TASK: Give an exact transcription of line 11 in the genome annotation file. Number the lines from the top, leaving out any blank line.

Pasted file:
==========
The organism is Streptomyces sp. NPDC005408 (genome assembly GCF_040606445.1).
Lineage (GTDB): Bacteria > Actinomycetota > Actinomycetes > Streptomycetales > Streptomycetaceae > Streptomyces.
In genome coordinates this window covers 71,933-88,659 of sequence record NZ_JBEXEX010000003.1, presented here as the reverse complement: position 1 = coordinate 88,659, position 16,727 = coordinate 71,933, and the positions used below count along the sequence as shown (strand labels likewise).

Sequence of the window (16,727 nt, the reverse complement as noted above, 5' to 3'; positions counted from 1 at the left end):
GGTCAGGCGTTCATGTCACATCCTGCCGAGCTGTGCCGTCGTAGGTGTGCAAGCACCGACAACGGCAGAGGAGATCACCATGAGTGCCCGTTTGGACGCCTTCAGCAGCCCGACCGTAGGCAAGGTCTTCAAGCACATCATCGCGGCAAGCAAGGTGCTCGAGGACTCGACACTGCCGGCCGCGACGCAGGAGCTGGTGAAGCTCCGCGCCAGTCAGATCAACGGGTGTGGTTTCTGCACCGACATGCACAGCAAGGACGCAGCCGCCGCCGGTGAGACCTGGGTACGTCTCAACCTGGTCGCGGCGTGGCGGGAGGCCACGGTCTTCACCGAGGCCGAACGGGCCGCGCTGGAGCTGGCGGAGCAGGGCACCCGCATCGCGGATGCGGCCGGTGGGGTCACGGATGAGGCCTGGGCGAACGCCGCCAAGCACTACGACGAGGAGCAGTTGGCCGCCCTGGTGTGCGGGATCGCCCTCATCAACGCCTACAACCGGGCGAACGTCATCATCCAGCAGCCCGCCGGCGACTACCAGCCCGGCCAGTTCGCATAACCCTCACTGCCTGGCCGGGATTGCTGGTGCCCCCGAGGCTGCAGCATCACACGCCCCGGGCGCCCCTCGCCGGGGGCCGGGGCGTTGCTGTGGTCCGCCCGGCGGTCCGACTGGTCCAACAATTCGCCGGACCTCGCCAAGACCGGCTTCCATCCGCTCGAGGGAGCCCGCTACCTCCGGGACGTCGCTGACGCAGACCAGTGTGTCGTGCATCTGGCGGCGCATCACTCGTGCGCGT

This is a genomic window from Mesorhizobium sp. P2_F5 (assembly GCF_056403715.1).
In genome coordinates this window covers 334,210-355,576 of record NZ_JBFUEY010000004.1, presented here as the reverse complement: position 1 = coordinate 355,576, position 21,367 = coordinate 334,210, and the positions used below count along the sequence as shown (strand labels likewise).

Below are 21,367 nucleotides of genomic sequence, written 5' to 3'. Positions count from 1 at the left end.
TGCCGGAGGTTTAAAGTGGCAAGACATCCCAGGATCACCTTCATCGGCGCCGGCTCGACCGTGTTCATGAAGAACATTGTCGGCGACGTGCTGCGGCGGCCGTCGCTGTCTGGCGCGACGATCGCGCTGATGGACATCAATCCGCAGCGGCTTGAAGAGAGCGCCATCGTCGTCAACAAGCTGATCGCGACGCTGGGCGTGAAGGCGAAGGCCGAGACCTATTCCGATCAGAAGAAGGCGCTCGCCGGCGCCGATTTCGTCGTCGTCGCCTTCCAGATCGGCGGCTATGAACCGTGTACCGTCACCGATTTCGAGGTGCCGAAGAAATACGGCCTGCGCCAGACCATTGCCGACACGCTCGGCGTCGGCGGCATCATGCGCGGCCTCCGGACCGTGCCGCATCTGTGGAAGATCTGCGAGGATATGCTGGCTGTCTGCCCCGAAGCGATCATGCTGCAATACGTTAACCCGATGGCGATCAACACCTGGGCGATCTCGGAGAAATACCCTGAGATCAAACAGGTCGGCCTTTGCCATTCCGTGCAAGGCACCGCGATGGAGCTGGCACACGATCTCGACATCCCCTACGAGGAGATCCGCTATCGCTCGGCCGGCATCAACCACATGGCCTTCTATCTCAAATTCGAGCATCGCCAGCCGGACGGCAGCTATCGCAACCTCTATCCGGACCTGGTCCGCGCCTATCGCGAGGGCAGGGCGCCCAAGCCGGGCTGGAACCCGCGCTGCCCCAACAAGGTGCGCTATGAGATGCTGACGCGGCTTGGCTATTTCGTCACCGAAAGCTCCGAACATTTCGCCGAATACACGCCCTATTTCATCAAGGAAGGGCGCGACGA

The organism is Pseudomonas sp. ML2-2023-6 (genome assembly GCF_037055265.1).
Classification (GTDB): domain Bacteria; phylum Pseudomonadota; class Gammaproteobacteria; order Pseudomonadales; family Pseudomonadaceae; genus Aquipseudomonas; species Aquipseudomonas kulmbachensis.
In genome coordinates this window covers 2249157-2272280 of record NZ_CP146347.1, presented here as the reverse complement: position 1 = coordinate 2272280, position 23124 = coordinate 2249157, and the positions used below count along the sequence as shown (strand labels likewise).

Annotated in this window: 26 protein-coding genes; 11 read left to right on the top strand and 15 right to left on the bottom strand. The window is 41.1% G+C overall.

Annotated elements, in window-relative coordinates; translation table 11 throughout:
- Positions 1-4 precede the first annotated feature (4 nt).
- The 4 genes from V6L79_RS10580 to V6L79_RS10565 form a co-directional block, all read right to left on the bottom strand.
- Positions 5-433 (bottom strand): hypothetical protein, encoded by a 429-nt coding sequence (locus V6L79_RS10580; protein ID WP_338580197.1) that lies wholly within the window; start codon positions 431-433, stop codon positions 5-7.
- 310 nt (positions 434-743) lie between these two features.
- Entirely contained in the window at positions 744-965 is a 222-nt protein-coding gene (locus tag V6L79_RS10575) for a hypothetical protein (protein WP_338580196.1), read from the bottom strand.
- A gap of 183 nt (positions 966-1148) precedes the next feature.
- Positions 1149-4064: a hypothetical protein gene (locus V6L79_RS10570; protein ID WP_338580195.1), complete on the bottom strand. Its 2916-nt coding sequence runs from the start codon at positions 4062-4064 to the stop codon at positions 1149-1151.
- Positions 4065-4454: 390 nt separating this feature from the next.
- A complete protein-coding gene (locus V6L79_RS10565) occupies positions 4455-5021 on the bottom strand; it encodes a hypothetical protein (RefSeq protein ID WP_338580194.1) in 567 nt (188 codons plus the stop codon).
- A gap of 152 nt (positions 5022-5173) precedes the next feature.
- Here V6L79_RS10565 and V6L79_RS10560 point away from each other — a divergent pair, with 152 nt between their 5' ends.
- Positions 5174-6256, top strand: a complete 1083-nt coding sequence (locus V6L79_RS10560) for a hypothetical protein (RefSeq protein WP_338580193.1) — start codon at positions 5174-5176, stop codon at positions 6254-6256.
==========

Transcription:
Classification (GTDB): domain Bacteria; phylum Pseudomonadota; class Gammaproteobacteria; order Pseudomonadales; family Pseudomonadaceae; genus Aquipseudomonas; species Aquipseudomonas kulmbachensis.